How to get rid of your spouse but keep the dog
Attorney skilled in matrimonial law tells how to prove that Fido will be happier with you than your soon-to-be ex
Originally printed in The Mercury News
Divorcing couple have long fought over parental custody, but more and more, judges are being asked to decide who gets the dog.
The subject is becoming so prevalent that New York-based attorney Jacqueline Newman, managing partner of Berkman Bottger Newman and Rodd, a leading Manhattan divorce law firm, has written a book, “Soon-to-Be Ex: A Woman’s Guide to Her Perfect Divorce and Relaunch” (Book Publishers Network, $18.95), that includes tips on how to get custody of Fido.
And don’t worry, men, the advice applies to you, too.
The law regards pets as property, akin to the sectional sofa or the 2016 Honda, but lately, Newman says, judges are being asked to consider the pet’s well-being and happiness.
Here are some of her tips for getting the upper paw in pet custody cases.
- If you are the primary caretaker of a pet or pets, my advice is to keep logs of everything you do for them on a daily basis. When the judge is faced with having to make a decision, evidence of your involvement in vet visits, shopping for pricey pet food, day-to-day management, and setting up play dates with other pups will definitely help your case.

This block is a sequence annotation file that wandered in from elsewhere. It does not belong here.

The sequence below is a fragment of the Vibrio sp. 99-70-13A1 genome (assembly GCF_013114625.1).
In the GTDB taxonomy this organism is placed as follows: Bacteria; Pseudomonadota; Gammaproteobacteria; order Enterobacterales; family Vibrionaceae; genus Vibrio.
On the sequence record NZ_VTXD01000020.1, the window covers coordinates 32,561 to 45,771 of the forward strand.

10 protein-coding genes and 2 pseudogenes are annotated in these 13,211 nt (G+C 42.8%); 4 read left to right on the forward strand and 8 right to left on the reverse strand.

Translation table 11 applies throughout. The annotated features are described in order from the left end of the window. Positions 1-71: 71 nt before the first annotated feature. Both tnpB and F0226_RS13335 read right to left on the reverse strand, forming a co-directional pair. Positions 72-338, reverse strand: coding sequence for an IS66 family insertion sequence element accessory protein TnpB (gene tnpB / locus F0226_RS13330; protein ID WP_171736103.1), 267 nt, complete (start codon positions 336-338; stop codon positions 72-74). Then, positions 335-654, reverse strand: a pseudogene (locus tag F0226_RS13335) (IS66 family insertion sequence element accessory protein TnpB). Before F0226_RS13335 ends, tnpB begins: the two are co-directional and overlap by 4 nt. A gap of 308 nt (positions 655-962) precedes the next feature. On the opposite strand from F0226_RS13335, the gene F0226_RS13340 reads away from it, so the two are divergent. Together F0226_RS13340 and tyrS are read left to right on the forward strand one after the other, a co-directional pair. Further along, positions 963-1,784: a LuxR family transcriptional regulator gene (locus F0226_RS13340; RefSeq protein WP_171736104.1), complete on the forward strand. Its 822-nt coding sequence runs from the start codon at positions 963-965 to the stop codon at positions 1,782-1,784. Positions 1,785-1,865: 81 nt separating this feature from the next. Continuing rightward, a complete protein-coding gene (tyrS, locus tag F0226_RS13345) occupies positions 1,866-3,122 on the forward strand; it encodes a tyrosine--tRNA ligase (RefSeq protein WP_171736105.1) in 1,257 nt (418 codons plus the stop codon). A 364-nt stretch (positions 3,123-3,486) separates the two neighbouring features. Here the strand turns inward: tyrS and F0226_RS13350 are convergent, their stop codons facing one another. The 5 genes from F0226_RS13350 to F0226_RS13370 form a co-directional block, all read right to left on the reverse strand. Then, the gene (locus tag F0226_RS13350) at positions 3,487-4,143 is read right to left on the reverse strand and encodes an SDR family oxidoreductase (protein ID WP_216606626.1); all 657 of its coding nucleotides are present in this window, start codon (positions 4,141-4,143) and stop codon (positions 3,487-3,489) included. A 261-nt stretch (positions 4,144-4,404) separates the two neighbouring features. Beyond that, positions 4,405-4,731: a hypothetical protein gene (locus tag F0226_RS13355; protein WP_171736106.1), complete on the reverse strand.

Ultimately, you need to be able to show a court that you are and have been during the marriage the primary caretaker for the pet.
- Keep a journal of the times you take the dog to the vet and a detailed list of what you do to care for your pet. You need to be able to show the judge that your beloved pup will thrive best in your care.
- Courts do not have an apparatus to measure your love for your pets, but if you are putting time and energy into making sure they are healthy, happy, and well-fed, this will speak volumes. And the court will take notice.
- My last piece of advice for pet owners who are facing a divorce and managing the future of their pets is to not take the matter lightly. I have seen pet custody cases that had to go through an endless string of appeals. Although it is not very common, there can be fierce litigation over who gets to keep the pet or how the expenses are to be shared. I have been involved in settlements where cost is split 70-30 and time is split 50-50, and it is true that there are judges who go to great lengths to consider what will make a pet happy.